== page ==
“Fat Talk” Compels But Carries a Cost

May 28, 2013

A great post about the harm of fat talk.:   http://well.blogs.nytimes.com/2013/05/27/fat-talk-compels-but-carries-a-cost/?smid=pl-share

Why oh why is it considered being a good friend to put yourself down in order to help your friend feel better?  That’s like a friend saying she is thirsty so you help by pouring your glass of water on the ground.  People – we can and must do better – out of respect for ourselves and for others.

My only critique of this great post is in response to the following:

Dr. Corning said that to break the cycle, a person shouldn’t engage. But particularly for younger women, it’s hard to say something like, “Hey, no negative self-talk!” or “Why do we put ourselves down?”  Instead, for adolescents, she suggested, “Keep it light; it’s not a moment for major social activism. Teenagers can change the topic. They do it all the time.”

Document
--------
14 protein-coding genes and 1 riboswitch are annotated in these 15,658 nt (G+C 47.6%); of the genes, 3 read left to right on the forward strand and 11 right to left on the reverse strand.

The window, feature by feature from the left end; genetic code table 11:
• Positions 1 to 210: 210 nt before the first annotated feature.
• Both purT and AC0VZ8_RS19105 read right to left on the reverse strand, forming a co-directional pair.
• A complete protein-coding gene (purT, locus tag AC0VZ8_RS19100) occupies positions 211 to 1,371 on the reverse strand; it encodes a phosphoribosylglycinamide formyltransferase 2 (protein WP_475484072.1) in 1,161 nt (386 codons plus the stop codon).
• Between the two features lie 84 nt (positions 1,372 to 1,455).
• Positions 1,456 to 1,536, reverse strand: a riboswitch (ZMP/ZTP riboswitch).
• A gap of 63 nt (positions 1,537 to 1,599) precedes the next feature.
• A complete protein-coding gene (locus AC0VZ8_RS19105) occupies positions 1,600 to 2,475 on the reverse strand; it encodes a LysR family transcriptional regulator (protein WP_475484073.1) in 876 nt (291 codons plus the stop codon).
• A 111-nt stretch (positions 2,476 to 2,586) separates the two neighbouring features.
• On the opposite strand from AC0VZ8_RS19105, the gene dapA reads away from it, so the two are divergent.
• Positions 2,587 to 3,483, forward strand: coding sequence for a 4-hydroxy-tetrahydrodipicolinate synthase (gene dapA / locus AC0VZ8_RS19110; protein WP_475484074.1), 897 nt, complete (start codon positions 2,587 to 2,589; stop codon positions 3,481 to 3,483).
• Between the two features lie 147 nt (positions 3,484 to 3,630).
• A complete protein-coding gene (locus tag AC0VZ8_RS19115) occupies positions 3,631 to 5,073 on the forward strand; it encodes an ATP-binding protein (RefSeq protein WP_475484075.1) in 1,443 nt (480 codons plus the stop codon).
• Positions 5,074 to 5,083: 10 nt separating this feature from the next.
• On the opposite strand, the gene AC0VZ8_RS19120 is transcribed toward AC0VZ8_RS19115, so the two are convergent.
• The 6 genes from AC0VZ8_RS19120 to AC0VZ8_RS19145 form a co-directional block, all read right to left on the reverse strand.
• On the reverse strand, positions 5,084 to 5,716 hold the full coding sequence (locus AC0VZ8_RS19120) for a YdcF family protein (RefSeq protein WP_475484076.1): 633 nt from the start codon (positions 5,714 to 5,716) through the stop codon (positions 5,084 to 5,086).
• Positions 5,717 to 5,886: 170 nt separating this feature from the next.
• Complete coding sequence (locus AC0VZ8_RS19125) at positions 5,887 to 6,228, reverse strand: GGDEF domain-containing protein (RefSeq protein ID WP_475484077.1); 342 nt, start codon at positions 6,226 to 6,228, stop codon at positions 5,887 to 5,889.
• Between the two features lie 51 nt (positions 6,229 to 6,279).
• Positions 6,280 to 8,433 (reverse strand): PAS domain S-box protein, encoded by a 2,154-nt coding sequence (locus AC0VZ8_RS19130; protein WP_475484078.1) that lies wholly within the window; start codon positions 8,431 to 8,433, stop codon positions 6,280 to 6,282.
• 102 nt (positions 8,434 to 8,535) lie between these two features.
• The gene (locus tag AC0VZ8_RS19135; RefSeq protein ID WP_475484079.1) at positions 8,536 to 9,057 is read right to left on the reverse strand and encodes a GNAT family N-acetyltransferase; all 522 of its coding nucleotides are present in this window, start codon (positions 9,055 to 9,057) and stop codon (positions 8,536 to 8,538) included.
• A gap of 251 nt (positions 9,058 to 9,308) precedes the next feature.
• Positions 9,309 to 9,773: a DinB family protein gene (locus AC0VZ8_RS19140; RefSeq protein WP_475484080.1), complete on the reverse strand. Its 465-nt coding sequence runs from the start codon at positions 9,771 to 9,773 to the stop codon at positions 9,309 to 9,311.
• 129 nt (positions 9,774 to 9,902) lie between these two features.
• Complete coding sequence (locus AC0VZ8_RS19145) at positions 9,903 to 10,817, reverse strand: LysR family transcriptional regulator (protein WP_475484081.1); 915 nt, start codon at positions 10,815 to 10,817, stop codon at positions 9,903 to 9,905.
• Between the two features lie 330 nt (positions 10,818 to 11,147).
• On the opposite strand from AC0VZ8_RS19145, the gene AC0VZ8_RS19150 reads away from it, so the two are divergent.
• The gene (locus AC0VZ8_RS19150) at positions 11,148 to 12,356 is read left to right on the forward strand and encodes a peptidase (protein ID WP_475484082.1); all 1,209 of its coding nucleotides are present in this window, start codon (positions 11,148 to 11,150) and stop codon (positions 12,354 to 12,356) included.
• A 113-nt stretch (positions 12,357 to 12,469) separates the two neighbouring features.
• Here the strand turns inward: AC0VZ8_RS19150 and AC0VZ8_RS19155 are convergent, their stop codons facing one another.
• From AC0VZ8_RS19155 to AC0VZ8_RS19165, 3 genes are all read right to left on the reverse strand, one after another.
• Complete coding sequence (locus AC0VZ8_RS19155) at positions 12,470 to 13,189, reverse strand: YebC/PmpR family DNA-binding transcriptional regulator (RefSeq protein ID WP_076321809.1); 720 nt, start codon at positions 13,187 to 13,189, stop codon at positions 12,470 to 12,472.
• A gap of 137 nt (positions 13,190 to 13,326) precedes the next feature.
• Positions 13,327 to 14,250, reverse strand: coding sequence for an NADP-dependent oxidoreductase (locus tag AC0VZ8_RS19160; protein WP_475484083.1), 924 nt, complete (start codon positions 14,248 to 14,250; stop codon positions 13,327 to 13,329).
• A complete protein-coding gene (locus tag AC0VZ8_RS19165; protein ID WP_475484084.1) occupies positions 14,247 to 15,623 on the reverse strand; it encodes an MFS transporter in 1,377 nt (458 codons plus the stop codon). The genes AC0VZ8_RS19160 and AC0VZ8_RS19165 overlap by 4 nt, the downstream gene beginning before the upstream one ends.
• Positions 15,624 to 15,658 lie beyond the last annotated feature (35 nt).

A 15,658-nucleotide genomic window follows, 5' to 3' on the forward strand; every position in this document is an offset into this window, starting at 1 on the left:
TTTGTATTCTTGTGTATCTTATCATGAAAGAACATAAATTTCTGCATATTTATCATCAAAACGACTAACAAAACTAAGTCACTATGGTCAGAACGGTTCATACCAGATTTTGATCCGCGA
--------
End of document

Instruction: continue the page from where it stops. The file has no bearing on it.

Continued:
Yeah, it is hard.  LOTS of things about being a teenager is hard.  LOTS of things about being a grown up is hard.   Let’s respect the young women in our lives enough to help them learn effective communication skills while they are young.  It only gets harder to voice our truth as we get older if she haven’t started building the habit while we were young.

“Why do we put ourselves down?” is a great response.  Or perhaps, “I think you look freaking fabulous.  Those jeans are missing out.”   :)

 

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